And so for many years, comedic shows remained mostly within the range of simple wordplay and wordplay like JAPE. In 2013, one separate group of computer scientists from the University of Edinburgh created a bot that can generate humorously similar sentences “I like my X as I like my Y” like “I like my relationships as I like my source: open” or “I like my coffee as I like my war: cold”.
We’ve seen these types of simple prank bots become more popular with the growth of social media—especially with Twitter bots like @dadjokeAPIbotmaking groaning puns like “RIP boiled water. You will be the fog.“or surreal @headlinertroncome up with surreal boundaries-inspired jokes from a fake headliner at a comedy club like this one:
But, of course, comedy is not only pun (or whatever Headlinertron is doing). Jokes can be incredibly complex and complex. JAPE can only scratch the surface of the many layers of social, historical, or even personal context—along with puns and timing—that can turn out to be a great joke. It’s something that everyone has tried to cover up as long as we laugh.
“As a field, the study of humor goes back thousands of years,” said Tony Veale, a researcher in artificial intelligence and creative computing at University College Dublin and author of Your With Is My Command: Build AI with a sense of humour, told The Daily Beast. “Aristotle wrote about humor. A large number of philosophers have put forward a view of humour.”
“But in AI, it’s a matter of understanding and creating text,” he added. “Can we detect when someone is being funny or being humorously insincere? Can I make this machine make things that tickle people’s funny bones?”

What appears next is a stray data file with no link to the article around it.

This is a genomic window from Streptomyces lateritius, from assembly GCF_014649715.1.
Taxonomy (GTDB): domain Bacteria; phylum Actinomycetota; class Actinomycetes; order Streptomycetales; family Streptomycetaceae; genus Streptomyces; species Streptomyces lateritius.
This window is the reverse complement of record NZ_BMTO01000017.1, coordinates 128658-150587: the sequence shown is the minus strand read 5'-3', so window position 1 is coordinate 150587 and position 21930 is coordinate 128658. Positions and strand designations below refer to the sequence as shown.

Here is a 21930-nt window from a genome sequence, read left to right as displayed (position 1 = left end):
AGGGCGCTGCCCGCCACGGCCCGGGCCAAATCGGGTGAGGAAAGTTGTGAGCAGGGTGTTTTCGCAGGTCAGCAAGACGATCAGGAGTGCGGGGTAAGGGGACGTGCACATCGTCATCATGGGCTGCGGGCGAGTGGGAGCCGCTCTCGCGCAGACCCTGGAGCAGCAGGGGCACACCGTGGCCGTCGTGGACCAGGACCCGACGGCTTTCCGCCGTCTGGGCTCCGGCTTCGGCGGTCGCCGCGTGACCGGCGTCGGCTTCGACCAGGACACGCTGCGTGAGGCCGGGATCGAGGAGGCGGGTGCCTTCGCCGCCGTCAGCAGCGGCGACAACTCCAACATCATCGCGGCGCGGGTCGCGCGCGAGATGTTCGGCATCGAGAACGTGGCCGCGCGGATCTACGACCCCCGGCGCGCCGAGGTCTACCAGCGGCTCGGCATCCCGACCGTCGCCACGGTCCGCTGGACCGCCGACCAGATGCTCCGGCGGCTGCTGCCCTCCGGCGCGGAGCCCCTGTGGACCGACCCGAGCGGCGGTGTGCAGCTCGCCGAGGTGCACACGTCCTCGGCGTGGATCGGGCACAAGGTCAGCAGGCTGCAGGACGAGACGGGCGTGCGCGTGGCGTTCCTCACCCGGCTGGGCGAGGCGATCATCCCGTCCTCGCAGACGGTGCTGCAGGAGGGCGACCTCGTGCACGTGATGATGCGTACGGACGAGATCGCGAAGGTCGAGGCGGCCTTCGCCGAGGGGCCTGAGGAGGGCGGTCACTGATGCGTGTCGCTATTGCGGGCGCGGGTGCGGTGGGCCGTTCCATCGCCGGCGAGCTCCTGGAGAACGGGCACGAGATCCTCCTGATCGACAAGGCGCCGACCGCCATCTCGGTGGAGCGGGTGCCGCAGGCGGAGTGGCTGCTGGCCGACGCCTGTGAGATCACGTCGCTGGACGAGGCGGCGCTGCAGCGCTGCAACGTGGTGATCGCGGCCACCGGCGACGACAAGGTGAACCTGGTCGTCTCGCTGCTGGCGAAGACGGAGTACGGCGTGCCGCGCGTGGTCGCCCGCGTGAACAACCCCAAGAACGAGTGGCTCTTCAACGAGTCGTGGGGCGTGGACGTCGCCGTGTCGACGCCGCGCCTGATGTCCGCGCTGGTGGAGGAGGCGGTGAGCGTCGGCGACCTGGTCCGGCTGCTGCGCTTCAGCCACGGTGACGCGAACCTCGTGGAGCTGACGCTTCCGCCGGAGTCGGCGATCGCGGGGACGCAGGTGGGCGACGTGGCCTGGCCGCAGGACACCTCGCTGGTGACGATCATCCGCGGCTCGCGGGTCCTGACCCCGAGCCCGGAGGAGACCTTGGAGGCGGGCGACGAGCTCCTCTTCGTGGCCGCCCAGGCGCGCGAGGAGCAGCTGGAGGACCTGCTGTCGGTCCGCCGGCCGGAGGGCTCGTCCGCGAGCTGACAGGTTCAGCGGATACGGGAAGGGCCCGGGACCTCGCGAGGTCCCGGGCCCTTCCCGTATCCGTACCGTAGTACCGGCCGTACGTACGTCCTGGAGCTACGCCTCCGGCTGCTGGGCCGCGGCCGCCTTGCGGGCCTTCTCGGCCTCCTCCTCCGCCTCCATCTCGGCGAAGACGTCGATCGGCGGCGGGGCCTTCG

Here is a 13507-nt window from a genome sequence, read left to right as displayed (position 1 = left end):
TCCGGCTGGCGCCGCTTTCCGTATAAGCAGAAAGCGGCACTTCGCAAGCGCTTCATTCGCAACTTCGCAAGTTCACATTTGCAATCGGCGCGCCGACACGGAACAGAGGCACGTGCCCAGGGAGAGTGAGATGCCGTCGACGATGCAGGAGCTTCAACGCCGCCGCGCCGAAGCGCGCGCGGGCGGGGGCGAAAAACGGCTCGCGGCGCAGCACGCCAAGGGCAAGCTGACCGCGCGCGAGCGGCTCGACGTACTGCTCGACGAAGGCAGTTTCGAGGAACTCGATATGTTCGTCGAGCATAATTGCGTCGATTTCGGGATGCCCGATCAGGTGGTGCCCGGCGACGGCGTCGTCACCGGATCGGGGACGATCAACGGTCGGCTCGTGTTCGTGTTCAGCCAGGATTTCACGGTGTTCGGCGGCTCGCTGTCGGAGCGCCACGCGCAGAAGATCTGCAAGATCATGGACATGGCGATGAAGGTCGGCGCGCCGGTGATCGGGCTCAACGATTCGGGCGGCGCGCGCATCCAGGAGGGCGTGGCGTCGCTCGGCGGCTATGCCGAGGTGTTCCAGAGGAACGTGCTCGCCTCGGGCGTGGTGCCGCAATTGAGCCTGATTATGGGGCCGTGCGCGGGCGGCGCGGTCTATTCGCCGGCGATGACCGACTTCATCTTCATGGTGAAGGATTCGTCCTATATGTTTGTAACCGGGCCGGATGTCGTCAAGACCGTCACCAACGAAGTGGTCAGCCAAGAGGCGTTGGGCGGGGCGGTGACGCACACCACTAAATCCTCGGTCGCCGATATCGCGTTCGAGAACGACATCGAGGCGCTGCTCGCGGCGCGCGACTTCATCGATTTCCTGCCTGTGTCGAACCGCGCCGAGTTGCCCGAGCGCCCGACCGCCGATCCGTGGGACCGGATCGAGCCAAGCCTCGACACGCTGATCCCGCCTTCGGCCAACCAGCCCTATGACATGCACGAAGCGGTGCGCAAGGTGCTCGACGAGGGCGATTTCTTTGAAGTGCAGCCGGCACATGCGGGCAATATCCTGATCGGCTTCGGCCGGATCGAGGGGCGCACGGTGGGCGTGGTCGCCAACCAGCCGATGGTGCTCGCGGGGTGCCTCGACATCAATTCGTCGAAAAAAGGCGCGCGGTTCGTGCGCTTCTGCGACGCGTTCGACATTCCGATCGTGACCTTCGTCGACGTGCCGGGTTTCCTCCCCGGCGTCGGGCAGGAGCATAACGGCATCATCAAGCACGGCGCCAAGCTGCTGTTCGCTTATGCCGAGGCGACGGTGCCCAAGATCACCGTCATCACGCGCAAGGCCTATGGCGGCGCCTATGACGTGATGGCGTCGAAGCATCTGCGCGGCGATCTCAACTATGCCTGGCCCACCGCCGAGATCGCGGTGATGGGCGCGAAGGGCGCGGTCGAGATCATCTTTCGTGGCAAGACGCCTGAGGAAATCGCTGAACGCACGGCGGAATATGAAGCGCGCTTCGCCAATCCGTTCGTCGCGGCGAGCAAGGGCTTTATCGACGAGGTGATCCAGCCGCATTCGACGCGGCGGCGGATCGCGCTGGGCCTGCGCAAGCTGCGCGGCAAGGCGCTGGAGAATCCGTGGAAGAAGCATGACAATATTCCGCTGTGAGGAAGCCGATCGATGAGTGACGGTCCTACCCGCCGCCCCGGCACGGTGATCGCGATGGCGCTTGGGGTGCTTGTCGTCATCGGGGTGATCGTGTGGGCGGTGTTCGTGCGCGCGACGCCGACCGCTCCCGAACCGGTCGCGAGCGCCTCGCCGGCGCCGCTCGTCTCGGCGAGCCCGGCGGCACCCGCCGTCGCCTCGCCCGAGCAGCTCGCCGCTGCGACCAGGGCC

But there’s one thing most definitions of a good joke have in common: they must surprise you. “We laughed when we were surprised that an irrationality turned out to be harmless,” explains Toplyn. It’s basically the core of every comedy. Something surprises us, and if it doesn’t hurt us, we laugh.
That’s easy enough for us to wind up with our human mind. After all, people start laughing and understanding humor as soon as they’re born (that’s why babies love peek-a-boo, after all). But for a robot it is much more difficult. There is so much linguistic complexity involved in being funny and creating a sense of surprise and absurdity that the task of creating a bot as funny as a human becomes something serious and difficult. much more difficult.
Or, at least it seemed that way before ChatGPT came along.
ChatGPT to ChatLOL
OpenAI’s hugely popular chatbot has a lot of people asking which jobs will be automated first, which industries will disappear, and how soon artificial intelligence in general will emerge—just to name a few. However, for the likes of Toplyn and Veale, the quest to create a robot capable of creating truly human-like comedies becomes a lot more real.
Even until a year ago, Veale didn’t think bots could create jokes and comedy quite like humans. Now, with the release of LLMs like Bard and GPT-4, he’s not so sure.
“These patterns have become more complex, and we see more emerging behaviors from them,” explains Veale. “These are behaviors that we couldn’t predict and seem outside the scope of a language model.”
On the other hand, Toplyn was extremely optimistic about comedy bots. So much so that he eventually piqued his curiosity about computer humor and took it a step further: He bought his own patent for a comedy bot called Witscript, which he claims is “the first artificial intelligence to create real jokes”.